Since their inception in 1992, global climate talks have floundered on the issue of finance, with developed countries balking at the prospect of sending billions of dollars to poorer countries that will suffer the worst effects of global warming. But a coalition of development banks have quietly funneled $200 billion per year to climate investments since the Paris Agreement.
Brazilian president-elect Jair Bolsonaro wants to ratchet up development in the Brazilian Amazon, which would lead to a surge in greenhouse gas emissions. Indigenous people, the “guardians of the forest”, have vowed to stop him, but they can’t do it on their own. Indigenous leader Nara Baré hopes to build global support for Amazon protection.
Countries and companies around the world have endorsed the New York Declaration on Forests, which is a pledge to end deforestation by 2030. An analysis of climate action plans from six key tropical countries – including four NYDF endorsers – finds that none of them are on track to meet that target.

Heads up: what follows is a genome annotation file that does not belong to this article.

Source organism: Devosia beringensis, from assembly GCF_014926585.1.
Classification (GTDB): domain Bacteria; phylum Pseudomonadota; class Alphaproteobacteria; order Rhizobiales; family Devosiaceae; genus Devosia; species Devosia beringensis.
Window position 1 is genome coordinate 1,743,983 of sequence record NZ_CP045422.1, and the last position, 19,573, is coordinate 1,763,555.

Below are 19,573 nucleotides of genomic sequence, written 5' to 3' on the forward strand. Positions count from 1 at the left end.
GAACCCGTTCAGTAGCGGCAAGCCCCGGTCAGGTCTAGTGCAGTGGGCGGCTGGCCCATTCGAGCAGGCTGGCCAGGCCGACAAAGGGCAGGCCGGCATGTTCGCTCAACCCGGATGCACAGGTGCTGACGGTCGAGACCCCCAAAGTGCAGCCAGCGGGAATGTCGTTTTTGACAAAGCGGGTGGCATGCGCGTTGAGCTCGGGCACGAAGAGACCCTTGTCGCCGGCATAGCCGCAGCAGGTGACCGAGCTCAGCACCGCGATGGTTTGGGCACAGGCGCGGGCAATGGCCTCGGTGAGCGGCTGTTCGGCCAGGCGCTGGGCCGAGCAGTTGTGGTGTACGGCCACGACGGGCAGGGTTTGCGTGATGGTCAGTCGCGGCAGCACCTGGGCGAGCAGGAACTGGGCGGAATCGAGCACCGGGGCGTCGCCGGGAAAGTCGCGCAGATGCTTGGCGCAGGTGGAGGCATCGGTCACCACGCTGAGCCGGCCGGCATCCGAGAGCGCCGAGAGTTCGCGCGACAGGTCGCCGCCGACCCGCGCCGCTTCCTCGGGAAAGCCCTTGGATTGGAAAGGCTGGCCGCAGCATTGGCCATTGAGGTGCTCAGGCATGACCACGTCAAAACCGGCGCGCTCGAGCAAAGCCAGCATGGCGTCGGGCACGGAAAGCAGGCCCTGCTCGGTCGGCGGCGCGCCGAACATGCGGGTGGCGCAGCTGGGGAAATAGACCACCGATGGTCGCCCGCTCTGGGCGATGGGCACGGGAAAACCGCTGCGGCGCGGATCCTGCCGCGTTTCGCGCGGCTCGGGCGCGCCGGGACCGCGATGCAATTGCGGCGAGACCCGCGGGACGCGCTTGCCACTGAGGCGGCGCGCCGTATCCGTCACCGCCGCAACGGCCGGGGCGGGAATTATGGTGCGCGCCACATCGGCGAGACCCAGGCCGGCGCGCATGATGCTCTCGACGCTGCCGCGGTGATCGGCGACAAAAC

On the weekend, the United Nations Framework Convention on Climate operationalized a representative platform that incorporates local communities and indigenous people into the climate negotiations, but on Monday it emerged that key human rights language had been stricken from the emerging Paris Agreement Rulebook.
It’s not all doom and gloom as year-end climate talks enter their final days in Katowice, Poland, with many observers seeing increased support for natural climate solutions such as better management of forests, farms, and fields. Such solutions can provide one-third of the action needed to meet the Paris Agreement targets, but historically draw just 3 percent of dedicated climate finance.
For over 20 years, indigenous people of the Amazon have been using “Life Plans” to manage their forests sustainably, but most of them struggled to find the money needed to get the plans off the ground. Forest-carbon finance seemed to offer an answer, but REDD+ as initially structured in the voluntary markets didn’t always match indigenous values. Now, it does.